- Add outdoor curb appeal with subtle wintry decorations, like a a simple wreath on the front door, a string of white lights wrapped around the porch, or a pile of neatly stacked firewood.
- Inside or outside, keep decorations simple. A few poinsettias, a strand of holiday lights, maybe some pinecones are enough. This is not the year for a life-size Santa clause in your living room.
- Don't cover important architectural features with decorations, like archways, fireplaces and mantlepieces.
- Not everyone shares the same religious beliefs. Try to avoid overtly religious decorations this year.
- If you get a tree, don't overdo it. A tree too large for your living space will make it appear cramped to potential buyers.
- Don't keep wrapped gifts under the tree, store them in a closet.
- Before people arrive for a tour, bump the heat up just a little so the house is warm and cozy.
- Playing classic holiday music softly in the background can put potential buyers into a nostalgic or festive mood. Pick something well-known and not to quirky.
- If you plan on entertaining during the holidays, let your real estate agent know ahead of...
Last week, I wrote some do’s and don’ts to help first time home buyers prepare to buy their first home. Last week, there were tips specifically for selling a home during the fall. Yesterday, I started providing information for sellers, specifically about tips for selling a vacant home. Today, I’d like to address first time home sellers. Newness to the home selling process and a lethargic real estate market could make anyone balk at the prospect of selling a home for the first time. Here are some tips particularly for people who may be selling a home for the very first time.
- It’s Not Impossible. About 5.25 million existing homes were sold throughout the year in 2001. About 5.65 million existing home were sold in 2007, the fifth highest year on record, even though the market was down. Though that figure is still 12.8% short of the 6.48 million sold in 2006, it shows that even when the real estate market may look dismal, other people have been selling their homes. You can sell yours, too.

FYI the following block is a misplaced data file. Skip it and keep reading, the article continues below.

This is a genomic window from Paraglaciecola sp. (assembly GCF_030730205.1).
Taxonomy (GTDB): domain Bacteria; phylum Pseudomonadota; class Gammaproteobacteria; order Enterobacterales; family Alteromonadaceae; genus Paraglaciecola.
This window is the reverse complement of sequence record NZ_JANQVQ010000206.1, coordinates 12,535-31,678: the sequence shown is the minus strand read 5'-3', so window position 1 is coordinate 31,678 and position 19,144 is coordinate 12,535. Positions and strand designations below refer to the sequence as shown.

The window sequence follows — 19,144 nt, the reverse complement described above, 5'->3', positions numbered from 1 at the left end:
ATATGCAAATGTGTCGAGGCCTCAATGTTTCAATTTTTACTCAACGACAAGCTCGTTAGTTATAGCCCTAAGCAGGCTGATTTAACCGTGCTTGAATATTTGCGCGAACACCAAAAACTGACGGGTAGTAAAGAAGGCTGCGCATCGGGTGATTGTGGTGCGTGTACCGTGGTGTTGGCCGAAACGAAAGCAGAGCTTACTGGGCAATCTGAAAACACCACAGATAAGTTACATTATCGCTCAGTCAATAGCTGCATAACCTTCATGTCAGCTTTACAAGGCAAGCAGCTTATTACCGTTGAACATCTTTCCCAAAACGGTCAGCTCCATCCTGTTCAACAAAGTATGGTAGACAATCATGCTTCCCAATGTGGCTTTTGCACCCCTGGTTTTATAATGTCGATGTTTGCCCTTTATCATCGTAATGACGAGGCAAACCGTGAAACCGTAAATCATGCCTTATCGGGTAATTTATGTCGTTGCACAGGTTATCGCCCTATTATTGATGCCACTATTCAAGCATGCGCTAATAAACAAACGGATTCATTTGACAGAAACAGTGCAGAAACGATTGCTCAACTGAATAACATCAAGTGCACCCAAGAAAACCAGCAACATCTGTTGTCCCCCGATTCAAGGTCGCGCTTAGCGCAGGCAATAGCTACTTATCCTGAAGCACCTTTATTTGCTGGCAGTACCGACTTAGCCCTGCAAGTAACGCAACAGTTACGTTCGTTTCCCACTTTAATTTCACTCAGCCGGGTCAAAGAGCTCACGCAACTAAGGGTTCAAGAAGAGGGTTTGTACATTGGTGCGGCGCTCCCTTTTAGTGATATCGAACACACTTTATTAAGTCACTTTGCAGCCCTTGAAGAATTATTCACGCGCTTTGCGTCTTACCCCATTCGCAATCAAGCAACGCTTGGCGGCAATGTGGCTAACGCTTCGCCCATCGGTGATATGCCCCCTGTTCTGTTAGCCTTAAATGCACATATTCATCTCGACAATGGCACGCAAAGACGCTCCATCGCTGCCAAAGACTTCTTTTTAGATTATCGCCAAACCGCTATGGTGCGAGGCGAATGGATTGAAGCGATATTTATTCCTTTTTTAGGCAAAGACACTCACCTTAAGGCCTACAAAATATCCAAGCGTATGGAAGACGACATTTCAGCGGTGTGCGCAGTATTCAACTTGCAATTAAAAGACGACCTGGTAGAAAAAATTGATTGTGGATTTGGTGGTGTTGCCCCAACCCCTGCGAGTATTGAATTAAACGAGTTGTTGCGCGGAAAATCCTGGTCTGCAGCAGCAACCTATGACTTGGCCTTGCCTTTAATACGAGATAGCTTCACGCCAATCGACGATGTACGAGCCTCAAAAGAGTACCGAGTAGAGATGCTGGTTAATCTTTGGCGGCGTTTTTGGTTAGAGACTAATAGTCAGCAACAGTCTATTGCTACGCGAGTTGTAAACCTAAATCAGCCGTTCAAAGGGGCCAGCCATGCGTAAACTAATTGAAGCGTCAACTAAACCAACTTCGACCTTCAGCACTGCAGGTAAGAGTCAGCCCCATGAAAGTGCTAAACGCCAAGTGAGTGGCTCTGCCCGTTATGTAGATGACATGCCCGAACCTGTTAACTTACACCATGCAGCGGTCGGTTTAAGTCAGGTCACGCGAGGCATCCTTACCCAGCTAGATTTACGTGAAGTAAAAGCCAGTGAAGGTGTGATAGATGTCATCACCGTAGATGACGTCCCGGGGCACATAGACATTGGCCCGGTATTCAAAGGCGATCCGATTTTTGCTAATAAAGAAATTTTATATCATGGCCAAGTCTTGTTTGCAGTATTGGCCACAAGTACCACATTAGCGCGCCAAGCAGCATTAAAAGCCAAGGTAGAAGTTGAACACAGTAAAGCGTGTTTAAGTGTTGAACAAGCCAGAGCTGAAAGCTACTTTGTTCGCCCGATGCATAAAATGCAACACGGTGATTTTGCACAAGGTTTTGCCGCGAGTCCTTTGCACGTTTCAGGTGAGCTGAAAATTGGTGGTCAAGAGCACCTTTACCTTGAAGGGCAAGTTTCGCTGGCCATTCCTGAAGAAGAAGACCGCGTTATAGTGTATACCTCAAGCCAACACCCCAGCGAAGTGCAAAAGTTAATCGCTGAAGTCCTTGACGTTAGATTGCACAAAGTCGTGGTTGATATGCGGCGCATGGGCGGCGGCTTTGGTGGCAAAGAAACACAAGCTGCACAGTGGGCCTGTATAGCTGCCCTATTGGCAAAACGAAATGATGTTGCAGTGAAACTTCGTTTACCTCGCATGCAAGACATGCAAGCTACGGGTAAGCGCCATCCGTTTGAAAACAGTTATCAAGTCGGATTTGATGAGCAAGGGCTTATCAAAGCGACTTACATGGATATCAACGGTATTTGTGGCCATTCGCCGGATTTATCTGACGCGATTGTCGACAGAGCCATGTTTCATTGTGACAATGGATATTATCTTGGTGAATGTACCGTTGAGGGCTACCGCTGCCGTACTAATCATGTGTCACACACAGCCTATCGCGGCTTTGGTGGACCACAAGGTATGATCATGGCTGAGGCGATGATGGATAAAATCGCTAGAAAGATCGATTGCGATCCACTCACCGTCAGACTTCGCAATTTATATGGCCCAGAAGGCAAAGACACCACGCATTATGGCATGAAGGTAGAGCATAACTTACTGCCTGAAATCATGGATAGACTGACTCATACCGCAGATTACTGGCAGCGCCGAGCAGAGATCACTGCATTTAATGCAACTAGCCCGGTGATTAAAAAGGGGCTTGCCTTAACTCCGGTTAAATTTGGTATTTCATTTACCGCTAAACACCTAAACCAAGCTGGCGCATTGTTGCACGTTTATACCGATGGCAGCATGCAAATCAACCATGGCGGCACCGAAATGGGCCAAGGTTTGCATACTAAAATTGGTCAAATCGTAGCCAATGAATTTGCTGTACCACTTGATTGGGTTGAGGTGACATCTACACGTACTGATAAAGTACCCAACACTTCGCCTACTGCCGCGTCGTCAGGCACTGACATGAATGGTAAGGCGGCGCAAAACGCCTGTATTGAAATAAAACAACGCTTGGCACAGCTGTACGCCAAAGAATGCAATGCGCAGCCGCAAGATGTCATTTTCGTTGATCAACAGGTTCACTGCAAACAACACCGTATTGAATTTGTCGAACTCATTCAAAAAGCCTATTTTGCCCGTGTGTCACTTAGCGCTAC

- Get Representation. You knew it was important to have a real estate agent help when you bought the house. Know that when you are selling your home, it’s even more important to have a Realtor looking out for your best interests. It is your equity that has been building up in the house. Take time to pick the right Realtor with experience and knowledge,...
I'm a little late on this, but late is always better than never. It's September, it’s getting colder outside. I even heard that we’re supposed to have frost this week. That means soon we’ll be sealing the houses up and firing up the furnace. It’s the time of year when carbon monoxide leaks are found after heating units sat over the summer.
As of August 1st, a new CO detector law went into effect which requires that every new and existing single family home have a carbon monoxide detector installed within 10 feet of every room used for sleeping. Multi-family homes and apartment buildings must comply by August 1, 2009.
According to the State Fire Marshall website:
• Every single family dwelling and every multifamily dwelling unit shall be provided with a minimum of one approved and fully operational carbon monoxide alarm installed within ten (10) feet of each room lawfully used for sleeping purposes.
• If bedrooms are located on separate floors additional carbon monoxide alarms would be necessary within ten feet of these areas.
• If bedrooms are located in separate areas (on the same level), additional carbon monoxide alarms would be necessary within ten (10) feet of these areas.
• In lieu of installing multiple CO alarms in the hallway, a separate CO could be installed inside each sleeping room
• It is important that these devices be installed in accordance with the manufacturer’s installations instructions and not be placed in ‘dead’ air pockets such as corners of rooms, at the junction of walls and ceilings or within thirty-six (36) inches of ventilation ducts.
• Carbon monoxide alarms shall be installed at the height...